Two days after I turned seventeen I visited our local American Red Cross to donate my first unit of blood. I remember feeling pretty heroic that day knowing I was doing a great public service. I was nervous but knew my rare blood would help someone in great need. I stepped into the anonymous cubicle where the nurse proceeded to run protocol prior to my donation.
All went smoothly until I was completely caught off guard with the question, “Have you had intimate contact with another male, even once?” Stunned and confused I quickly uttered “no.” Why would it matter, I thought? At seventeen I was completely unaware of any “gay blood ban.” Not to mention I was newly out and not prepared for such a private question from a complete stranger. I went on to donate that day, and for a few years thereafter.
During one particular donation visit the supervisor met me in the waiting room. He asked if I would come into his office for a quick chat. Running endless scenarios in my mind I nervously sat down. Soon, however, my mind was at ease when the supervisor shared he had good news. He proceeded tell me that upon completion of this visit I would receive my three gallon (24 donations) pin. The pin came with a big thank you and congratulations. What an indescribable feeling. I was helping save the lives of countless people during their most life-threatening moments. I was elated and remember having to look down at cloud nine the entire day.
I placed the pin on my dresser where it proudly displayed. One night, while getting ready for bed, I looked at my pin. The heroic feeling I usually felt however wasn’t there. Instead a feeling of deceit and despair overcame me. It was at that moment my entire blood donating journey would change. It hit me like a ton of bricks that the very pin I proudly displayed was given to me based on years of lying. I no longer felt proud but ashamed, and saddened. The lying haunted me even prompting a dream that night that I was “found out” while trying to donate blood.
The next morning I called the National Red Cross hotline to ask a few anonymous questions. The first question I asked was in regards to the tests and type of testing that were administered after each donation. I do not recall the litany of medical tests and procedures she responded with (though they include; Chagas disease , Hepatitis B virus, Hepatitis C virus , Human Immunodeficiency Viruses, Types 1 and 2, Human T-Lymphotropic virus, Syphilis, West Nile virus just to name a few) but she ensured me that every donation was thoroughly and rigorously tested with strict guidelines. I asked if two people of the same gender were in a long-term monogamous relationship completely drug and disease free would they be banned from donating? Her response was astounding. “No, a donation could still be made but if the answer regarding same-gender intimacy was answered yes the unit would be tagged and immediately destroyed.” That day I made a vow that I could no longer in good conscience lie. That was the day I stopped donating.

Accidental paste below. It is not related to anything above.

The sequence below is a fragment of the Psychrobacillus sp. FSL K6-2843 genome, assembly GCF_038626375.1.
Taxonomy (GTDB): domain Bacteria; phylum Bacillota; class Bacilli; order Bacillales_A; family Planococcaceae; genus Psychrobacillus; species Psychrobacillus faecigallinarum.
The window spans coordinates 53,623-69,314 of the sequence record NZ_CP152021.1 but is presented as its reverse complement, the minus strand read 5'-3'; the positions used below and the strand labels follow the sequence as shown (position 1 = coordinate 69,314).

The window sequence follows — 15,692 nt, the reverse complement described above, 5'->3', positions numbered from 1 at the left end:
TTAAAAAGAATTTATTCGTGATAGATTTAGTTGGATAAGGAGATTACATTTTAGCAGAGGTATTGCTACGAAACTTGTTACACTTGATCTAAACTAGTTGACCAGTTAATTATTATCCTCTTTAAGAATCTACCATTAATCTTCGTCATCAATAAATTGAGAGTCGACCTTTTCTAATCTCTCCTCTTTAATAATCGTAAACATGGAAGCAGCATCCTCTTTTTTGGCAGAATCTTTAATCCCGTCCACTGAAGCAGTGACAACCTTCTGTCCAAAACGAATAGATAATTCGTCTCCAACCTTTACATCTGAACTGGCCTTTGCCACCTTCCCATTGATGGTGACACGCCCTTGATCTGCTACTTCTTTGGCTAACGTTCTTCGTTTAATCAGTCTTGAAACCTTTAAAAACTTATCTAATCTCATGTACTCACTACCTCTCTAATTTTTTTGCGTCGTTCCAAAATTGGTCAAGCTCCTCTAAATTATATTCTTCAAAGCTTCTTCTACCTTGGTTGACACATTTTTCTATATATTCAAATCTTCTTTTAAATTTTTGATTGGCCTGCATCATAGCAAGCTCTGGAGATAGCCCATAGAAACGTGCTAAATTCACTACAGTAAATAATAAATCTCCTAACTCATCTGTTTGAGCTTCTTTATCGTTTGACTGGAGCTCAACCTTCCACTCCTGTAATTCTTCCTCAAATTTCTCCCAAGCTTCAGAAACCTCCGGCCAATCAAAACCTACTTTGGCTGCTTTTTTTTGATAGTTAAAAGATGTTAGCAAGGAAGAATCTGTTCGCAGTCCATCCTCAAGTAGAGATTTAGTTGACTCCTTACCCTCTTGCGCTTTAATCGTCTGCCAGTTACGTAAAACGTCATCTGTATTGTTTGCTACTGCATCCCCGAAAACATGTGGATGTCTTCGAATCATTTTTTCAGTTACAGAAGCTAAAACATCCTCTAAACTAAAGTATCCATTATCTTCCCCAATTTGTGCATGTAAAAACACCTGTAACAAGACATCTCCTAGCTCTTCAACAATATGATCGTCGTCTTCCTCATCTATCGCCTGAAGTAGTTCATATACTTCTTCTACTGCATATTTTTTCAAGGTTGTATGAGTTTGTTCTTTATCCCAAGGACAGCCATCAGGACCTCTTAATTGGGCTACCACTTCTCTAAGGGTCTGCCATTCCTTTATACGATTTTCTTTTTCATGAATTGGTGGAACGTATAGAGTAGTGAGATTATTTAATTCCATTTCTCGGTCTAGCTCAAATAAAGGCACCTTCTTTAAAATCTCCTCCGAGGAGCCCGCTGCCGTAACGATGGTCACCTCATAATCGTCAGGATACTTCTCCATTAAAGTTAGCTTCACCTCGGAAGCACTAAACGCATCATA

Fast forward twenty years I am still in a long-term monogamous relationship – married in fact. I am still young, healthy, fit, completely drug and disease free and yet still unable to donate to the blood shortage so profound here in America.
The following facts were taken directly from the “Facts and statistics” page of the American Red Cross;
- 4.5 million Americans would die each year without life-saving blood transfusions.
- More than 41,000 blood donations are needed every day in the United States.
- Every three seconds someone needs blood.
- One out of every 10 people entering a hospital needs blood.